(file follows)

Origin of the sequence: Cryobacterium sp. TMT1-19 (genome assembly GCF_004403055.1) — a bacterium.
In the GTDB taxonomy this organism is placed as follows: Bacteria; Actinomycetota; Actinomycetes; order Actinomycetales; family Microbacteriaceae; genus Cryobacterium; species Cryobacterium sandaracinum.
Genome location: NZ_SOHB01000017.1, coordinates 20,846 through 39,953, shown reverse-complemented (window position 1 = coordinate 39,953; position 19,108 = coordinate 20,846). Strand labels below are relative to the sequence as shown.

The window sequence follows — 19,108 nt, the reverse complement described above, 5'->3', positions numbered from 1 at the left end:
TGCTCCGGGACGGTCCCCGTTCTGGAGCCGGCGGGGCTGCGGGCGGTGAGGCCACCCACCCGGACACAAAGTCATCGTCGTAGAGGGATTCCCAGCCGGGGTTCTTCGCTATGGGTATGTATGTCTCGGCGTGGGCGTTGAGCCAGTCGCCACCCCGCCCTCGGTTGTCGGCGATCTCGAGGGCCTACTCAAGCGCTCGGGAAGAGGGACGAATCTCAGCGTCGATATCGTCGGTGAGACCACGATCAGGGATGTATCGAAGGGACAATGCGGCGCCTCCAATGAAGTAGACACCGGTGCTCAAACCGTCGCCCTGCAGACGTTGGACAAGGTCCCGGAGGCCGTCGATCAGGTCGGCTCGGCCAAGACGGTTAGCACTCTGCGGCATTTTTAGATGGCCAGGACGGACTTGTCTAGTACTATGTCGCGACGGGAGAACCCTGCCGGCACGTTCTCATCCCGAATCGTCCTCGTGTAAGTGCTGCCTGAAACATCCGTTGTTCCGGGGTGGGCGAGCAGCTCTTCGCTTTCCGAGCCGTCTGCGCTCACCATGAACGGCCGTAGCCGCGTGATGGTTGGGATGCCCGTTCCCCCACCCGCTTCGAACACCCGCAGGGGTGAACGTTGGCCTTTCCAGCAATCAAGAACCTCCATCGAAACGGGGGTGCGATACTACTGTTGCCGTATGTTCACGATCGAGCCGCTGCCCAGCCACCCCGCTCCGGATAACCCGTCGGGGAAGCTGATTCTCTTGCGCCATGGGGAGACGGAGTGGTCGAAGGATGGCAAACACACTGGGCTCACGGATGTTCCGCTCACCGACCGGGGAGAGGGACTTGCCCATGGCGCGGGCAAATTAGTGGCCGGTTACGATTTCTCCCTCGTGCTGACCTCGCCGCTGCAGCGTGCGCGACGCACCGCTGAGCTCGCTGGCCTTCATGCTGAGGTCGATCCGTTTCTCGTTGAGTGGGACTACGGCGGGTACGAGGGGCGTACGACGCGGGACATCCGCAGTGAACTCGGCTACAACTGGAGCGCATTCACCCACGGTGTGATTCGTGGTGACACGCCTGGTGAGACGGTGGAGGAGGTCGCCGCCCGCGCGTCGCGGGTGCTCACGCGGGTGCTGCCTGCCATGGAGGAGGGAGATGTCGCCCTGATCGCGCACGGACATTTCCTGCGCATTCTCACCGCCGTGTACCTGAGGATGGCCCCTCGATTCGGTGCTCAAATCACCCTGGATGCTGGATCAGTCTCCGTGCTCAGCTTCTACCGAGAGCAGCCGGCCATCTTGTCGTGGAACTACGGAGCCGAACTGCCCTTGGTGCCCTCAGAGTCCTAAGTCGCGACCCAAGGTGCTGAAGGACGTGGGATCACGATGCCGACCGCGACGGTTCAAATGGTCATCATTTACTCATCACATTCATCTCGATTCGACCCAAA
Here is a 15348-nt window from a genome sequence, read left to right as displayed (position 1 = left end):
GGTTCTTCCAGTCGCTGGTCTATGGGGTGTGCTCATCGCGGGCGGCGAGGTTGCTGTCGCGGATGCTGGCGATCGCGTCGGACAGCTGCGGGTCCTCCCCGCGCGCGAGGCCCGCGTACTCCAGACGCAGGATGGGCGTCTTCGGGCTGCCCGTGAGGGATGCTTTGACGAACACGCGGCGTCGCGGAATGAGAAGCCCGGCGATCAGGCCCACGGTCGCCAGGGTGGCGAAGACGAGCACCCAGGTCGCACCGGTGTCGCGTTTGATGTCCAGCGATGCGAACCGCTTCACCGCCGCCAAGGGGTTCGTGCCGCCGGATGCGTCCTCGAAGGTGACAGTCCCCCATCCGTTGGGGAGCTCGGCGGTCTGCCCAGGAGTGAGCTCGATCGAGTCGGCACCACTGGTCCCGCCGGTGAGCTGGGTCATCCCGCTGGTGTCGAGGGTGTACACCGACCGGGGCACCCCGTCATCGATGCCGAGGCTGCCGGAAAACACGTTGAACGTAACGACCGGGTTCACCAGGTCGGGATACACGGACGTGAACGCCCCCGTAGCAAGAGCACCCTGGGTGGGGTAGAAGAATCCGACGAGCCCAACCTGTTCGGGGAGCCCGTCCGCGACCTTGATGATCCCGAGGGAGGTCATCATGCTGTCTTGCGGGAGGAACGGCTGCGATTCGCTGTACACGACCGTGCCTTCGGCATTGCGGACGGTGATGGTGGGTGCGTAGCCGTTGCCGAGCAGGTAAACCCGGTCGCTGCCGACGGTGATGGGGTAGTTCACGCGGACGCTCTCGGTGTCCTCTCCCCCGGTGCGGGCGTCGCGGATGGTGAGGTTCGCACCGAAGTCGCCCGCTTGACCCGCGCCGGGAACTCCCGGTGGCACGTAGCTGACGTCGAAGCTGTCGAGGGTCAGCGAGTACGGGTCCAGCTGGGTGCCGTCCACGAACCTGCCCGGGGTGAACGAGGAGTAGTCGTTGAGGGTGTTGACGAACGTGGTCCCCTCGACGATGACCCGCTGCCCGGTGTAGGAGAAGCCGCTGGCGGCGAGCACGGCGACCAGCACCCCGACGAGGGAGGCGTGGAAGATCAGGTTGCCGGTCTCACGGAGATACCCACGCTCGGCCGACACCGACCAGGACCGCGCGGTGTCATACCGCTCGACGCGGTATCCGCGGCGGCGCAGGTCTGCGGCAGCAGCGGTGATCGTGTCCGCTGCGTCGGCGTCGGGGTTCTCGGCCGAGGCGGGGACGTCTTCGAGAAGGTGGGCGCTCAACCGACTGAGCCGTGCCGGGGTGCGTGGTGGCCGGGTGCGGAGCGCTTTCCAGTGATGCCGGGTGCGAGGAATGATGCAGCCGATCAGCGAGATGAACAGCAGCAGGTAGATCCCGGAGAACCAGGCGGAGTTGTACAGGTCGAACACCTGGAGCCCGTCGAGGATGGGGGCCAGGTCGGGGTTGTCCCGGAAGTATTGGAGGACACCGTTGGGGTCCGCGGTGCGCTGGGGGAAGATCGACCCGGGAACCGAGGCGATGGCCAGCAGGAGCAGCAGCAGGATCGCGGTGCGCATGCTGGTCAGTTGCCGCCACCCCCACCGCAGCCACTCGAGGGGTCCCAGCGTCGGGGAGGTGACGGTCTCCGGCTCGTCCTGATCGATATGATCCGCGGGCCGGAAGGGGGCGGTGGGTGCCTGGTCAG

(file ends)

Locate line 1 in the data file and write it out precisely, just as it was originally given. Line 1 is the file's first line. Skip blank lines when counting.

Origin of the sequence: Cryobacterium sp. TMT1-19 (genome assembly GCF_004403055.1) — a bacterium.